Dancing back into the ‘20s

Gatsby’s Gala makes its debut this weekend, event offers music and dancing



Story by Tyler Henderson, Multimedia Editor

While the historical significance of the jazz musicians of the past can’t be ignored, the old will make way for the new in this year’s biggest jazz event of the semester.

Eau Claire Jazz Inc., in association with the UW-Eau Claire Jazz Studies department, is hosting the sold out inaugural Gatsby’s Gala from 8 p.m. to 11 p.m. tomorrow in the Ojibwe Ballroom of Davies Center.

This year the jazz program looks to base their new show, which is set to replace Big Band Extravaganza, off of the popular F. Scott Fitzgerald book-turned-movie, “The Great Gatsby.”

“(Big Band Extravaganza) was designed so students could get exposure to music of the big band swing era,” said Robert Baca, trumpet and jazz studies professor. “But we wanted to take a concept that’s very popular with the public, and that’s the Gatsby’s Gala.”

While Jazz I and II are featured, that era’s music won’t be the only thing performed at the event. The two big bands will also split into some small groups playing the likes of Earth Wind and Fire, Curtis Mayfield, Beyonce and even the popular theme from the 2013 movie adaptation, “A Little Party Never Killed Nobody.”

“The world is changing now, and jazz is fusing with every other style of music more than ever,” Baca said. “Jazz lends a sophistication to pop music.”

The music department even commissioned a musical piece to be written specifically for the event by award-winning alumnus Aaron Hedenstrom, a saxophonist and composer who graduated in 2011.

Audience members are encouraged to dress for the time period, and the post-prohibition theme will be in full effect with alcohol also served. Gatsby’s Gala aims to be a party “worthy of Gatsby himself,” Ellie Larson, Eau Claire Jazz Inc. intern, said.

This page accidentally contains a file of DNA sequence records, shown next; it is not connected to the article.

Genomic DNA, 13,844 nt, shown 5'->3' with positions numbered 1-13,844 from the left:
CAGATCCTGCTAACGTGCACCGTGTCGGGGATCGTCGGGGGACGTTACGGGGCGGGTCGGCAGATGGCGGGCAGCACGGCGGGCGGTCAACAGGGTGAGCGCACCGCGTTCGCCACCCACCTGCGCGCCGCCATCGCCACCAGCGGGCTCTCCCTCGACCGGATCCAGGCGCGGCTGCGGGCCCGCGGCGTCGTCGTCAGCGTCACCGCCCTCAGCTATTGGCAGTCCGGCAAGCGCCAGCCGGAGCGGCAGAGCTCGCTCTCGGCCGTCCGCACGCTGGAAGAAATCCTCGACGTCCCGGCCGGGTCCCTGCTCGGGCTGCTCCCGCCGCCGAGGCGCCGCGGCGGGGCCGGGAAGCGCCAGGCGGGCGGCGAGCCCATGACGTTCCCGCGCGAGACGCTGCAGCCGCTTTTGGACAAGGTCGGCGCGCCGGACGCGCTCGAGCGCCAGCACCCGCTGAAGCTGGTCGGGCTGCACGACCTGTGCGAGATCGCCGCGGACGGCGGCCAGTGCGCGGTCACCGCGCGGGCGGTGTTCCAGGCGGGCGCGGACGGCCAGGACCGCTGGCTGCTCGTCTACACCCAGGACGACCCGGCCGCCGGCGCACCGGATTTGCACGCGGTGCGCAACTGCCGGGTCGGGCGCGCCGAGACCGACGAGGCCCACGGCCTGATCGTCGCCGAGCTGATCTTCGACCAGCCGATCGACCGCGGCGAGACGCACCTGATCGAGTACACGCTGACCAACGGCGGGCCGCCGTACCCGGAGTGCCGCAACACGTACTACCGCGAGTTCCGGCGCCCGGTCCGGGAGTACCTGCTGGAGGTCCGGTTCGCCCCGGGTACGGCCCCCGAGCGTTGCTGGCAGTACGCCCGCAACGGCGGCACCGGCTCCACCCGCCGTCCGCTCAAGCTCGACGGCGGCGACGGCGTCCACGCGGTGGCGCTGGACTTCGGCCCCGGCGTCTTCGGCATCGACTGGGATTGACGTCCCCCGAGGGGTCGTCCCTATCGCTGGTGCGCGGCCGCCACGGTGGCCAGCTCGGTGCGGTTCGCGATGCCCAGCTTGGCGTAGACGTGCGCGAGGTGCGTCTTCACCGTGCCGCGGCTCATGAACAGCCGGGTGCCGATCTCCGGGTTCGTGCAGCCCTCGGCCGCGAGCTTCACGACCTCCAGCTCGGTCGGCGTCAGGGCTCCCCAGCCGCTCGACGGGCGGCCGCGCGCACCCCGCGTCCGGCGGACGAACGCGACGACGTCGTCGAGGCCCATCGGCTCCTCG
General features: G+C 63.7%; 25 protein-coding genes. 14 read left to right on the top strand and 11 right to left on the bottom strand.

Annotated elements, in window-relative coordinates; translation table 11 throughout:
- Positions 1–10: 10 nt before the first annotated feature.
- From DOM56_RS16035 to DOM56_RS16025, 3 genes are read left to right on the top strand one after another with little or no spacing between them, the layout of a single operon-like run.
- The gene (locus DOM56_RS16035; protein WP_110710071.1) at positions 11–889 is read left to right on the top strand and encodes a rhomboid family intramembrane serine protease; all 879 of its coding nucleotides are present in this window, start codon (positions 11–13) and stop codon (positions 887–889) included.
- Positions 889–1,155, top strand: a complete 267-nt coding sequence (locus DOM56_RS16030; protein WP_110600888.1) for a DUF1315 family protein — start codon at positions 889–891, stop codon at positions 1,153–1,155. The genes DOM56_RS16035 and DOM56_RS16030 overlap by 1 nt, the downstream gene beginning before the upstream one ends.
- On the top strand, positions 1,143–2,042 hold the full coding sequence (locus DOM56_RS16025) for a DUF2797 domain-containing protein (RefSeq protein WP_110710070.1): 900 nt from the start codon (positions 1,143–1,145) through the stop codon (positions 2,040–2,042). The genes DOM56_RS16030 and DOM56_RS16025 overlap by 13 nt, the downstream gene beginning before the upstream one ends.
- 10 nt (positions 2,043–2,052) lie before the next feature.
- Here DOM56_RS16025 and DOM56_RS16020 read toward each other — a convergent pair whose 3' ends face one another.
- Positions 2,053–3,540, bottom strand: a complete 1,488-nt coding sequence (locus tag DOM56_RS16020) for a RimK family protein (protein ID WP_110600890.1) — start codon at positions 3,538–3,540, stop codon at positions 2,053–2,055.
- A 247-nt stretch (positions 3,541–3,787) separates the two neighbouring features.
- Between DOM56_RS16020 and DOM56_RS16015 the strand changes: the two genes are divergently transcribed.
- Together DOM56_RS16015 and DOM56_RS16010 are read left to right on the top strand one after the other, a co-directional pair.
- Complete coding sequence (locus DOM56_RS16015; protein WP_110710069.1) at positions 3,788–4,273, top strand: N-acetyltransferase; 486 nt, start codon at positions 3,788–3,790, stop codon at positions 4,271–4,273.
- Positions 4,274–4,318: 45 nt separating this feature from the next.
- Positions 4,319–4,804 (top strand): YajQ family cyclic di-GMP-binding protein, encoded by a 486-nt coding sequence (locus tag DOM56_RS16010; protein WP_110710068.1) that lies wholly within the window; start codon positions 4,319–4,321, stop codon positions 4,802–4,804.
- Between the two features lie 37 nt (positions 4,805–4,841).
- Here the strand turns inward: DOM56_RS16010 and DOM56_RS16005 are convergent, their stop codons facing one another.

“We wanted to revamp the whole thing to create something that people would be really excited about and to showcase the wonderful jazz musicians the school has to offer,” Larson said.

The Ojibwe Ballroom will have grandiose lighting, a large dance floor and food and drink for the patrons to enjoy, Larson said.

“When the party-goers walk into the Ojibwe Ballroom, that sort of excitement and opulence … the party atmosphere is definitely something that we’ve been working on,” she said.

While the event focuses on the jazz studies program and the musicians playing that night, Baca said Gatsby’s Gala will be a totally different view of the music department and the regular concerts they put on.  

“This will be different than the Big Band Extravaganza,” Baca said. “There will still be a show, but it will be more of a party; the music will be non-stop, and the variety of things happening on stage will be much wider.”

The event organizers don’t have too high of expectations for the first-year show, but the event sold out at 820 tickets on Wednesday.

As it begins, those audience members will hear the sounds of the 1920s. But by the end, popular new music in the last set will bring the show full-circle.

“This isn’t a concert,” Baca said. “It’s a party.”